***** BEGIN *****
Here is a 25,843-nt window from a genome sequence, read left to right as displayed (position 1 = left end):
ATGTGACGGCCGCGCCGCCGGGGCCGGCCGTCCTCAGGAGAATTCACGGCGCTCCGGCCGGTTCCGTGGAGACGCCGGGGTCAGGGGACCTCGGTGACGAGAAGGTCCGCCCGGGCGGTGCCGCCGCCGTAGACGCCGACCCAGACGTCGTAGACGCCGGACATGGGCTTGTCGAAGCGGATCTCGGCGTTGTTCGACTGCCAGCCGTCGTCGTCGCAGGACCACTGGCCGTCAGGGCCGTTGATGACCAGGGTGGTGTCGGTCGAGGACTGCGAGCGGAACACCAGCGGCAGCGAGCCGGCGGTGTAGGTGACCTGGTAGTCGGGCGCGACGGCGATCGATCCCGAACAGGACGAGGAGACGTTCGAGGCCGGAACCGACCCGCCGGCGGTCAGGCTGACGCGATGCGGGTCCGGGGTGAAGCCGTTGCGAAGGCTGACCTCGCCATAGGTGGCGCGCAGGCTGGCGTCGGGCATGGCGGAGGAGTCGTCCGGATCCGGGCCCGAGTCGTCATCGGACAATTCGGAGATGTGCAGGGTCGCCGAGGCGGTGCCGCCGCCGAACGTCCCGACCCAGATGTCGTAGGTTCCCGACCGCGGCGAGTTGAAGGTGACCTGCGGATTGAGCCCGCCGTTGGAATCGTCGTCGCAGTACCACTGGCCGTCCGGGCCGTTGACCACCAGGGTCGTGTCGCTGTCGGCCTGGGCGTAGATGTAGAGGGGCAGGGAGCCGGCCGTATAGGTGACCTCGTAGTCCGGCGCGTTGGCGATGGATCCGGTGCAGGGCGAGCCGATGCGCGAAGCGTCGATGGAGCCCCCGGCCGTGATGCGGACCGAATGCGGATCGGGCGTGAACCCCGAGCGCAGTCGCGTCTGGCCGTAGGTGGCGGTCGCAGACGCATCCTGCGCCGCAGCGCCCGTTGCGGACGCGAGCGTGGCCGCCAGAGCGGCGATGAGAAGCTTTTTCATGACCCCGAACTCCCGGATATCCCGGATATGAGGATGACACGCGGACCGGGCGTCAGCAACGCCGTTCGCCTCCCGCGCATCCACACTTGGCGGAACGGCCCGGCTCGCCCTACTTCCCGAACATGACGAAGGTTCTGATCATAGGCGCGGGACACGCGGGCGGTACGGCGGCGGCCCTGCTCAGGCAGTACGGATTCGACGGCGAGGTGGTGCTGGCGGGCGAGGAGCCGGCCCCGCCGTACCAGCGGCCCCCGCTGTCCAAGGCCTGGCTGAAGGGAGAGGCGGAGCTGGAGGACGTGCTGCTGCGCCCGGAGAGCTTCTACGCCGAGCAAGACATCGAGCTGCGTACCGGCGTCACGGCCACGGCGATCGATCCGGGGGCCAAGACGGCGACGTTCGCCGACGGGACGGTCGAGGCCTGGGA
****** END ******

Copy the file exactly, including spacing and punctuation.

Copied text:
Here is a 25,843-nt window from a genome sequence, read left to right as displayed (position 1 = left end):
ATGTGACGGCCGCGCCGCCGGGGCCGGCCGTCCTCAGGAGAATTCACGGCGCTCCGGCCGGTTCCGTGGAGACGCCGGGGTCAGGGGACCTCGGTGACGAGAAGGTCCGCCCGGGCGGTGCCGCCGCCGTAGACGCCGACCCAGACGTCGTAGACGCCGGACATGGGCTTGTCGAAGCGGATCTCGGCGTTGTTCGACTGCCAGCCGTCGTCGTCGCAGGACCACTGGCCGTCAGGGCCGTTGATGACCAGGGTGGTGTCGGTCGAGGACTGCGAGCGGAACACCAGCGGCAGCGAGCCGGCGGTGTAGGTGACCTGGTAGTCGGGCGCGACGGCGATCGATCCCGAACAGGACGAGGAGACGTTCGAGGCCGGAACCGACCCGCCGGCGGTCAGGCTGACGCGATGCGGGTCCGGGGTGAAGCCGTTGCGAAGGCTGACCTCGCCATAGGTGGCGCGCAGGCTGGCGTCGGGCATGGCGGAGGAGTCGTCCGGATCCGGGCCCGAGTCGTCATCGGACAATTCGGAGATGTGCAGGGTCGCCGAGGCGGTGCCGCCGCCGAACGTCCCGACCCAGATGTCGTAGGTTCCCGACCGCGGCGAGTTGAAGGTGACCTGCGGATTGAGCCCGCCGTTGGAATCGTCGTCGCAGTACCACTGGCCGTCCGGGCCGTTGACCACCAGGGTCGTGTCGCTGTCGGCCTGGGCGTAGATGTAGAGGGGCAGGGAGCCGGCCGTATAGGTGACCTCGTAGTCCGGCGCGTTGGCGATGGATCCGGTGCAGGGCGAGCCGATGCGCGAAGCGTCGATGGAGCCCCCGGCCGTGATGCGGACCGAATGCGGATCGGGCGTGAACCCCGAGCGCAGTCGCGTCTGGCCGTAGGTGGCGGTCGCAGACGCATCCTGCGCCGCAGCGCCCGTTGCGGACGCGAGCGTGGCCGCCAGAGCGGCGATGAGAAGCTTTTTCATGACCCCGAACTCCCGGATATCCCGGATATGAGGATGACACGCGGACCGGGCGTCAGCAACGCCGTTCGCCTCCCGCGCATCCACACTTGGCGGAACGGCCCGGCTCGCCCTACTTCCCGAACATGACGAAGGTTCTGATCATAGGCGCGGGACACGCGGGCGGTACGGCGGCGGCCCTGCTCAGGCAGTACGGATTCGACGGCGAGGTGGTGCTGGCGGGCGAGGAGCCGGCCCCGCCGTACCAGCGGCCCCCGCTGTCCAAGGCCTGGCTGAAGGGAGAGGCGGAGCTGGAGGACGTGCTGCTGCGCCCGGAGAGCTTCTACGCCGAGCAAGACATCGAGCTGCGTACCGGCGTCACGGCCACGGCGATCGATCCGGGGGCCAAGACGGCGACGTTCGCCGACGGGACGGTCGAGGCCTGGGA